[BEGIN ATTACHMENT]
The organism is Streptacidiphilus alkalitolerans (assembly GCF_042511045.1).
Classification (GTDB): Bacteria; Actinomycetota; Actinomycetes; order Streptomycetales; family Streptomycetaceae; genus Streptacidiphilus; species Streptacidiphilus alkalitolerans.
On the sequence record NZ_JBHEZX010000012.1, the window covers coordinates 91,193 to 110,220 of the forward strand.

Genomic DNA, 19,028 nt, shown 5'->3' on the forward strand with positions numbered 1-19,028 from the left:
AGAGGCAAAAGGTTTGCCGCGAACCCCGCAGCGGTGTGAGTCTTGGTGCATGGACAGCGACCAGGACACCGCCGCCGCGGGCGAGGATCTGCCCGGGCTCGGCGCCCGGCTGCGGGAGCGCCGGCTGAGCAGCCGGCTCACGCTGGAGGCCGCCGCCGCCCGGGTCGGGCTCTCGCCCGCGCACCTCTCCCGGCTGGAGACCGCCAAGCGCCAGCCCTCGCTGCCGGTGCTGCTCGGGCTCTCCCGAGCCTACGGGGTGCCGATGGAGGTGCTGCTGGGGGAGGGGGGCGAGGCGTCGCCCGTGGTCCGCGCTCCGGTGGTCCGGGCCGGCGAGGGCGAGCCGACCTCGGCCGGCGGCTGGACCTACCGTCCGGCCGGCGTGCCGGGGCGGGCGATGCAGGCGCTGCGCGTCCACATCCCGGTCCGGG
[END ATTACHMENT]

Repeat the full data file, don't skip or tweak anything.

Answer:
The organism is Streptacidiphilus alkalitolerans (assembly GCF_042511045.1).
Classification (GTDB): Bacteria; Actinomycetota; Actinomycetes; order Streptomycetales; family Streptomycetaceae; genus Streptacidiphilus; species Streptacidiphilus alkalitolerans.
On the sequence record NZ_JBHEZX010000012.1, the window covers coordinates 91,193 to 110,220 of the forward strand.

Genomic DNA, 19,028 nt, shown 5'->3' on the forward strand with positions numbered 1-19,028 from the left:
AGAGGCAAAAGGTTTGCCGCGAACCCCGCAGCGGTGTGAGTCTTGGTGCATGGACAGCGACCAGGACACCGCCGCCGCGGGCGAGGATCTGCCCGGGCTCGGCGCCCGGCTGCGGGAGCGCCGGCTGAGCAGCCGGCTCACGCTGGAGGCCGCCGCCGCCCGGGTCGGGCTCTCGCCCGCGCACCTCTCCCGGCTGGAGACCGCCAAGCGCCAGCCCTCGCTGCCGGTGCTGCTCGGGCTCTCCCGAGCCTACGGGGTGCCGATGGAGGTGCTGCTGGGGGAGGGGGGCGAGGCGTCGCCCGTGGTCCGCGCTCCGGTGGTCCGGGCCGGCGAGGGCGAGCCGACCTCGGCCGGCGGCTGGACCTACCGTCCGGCCGGCGTGCCGGGGCGGGCGATGCAGGCGCTGCGCGTCCACATCCCGGTCCGGG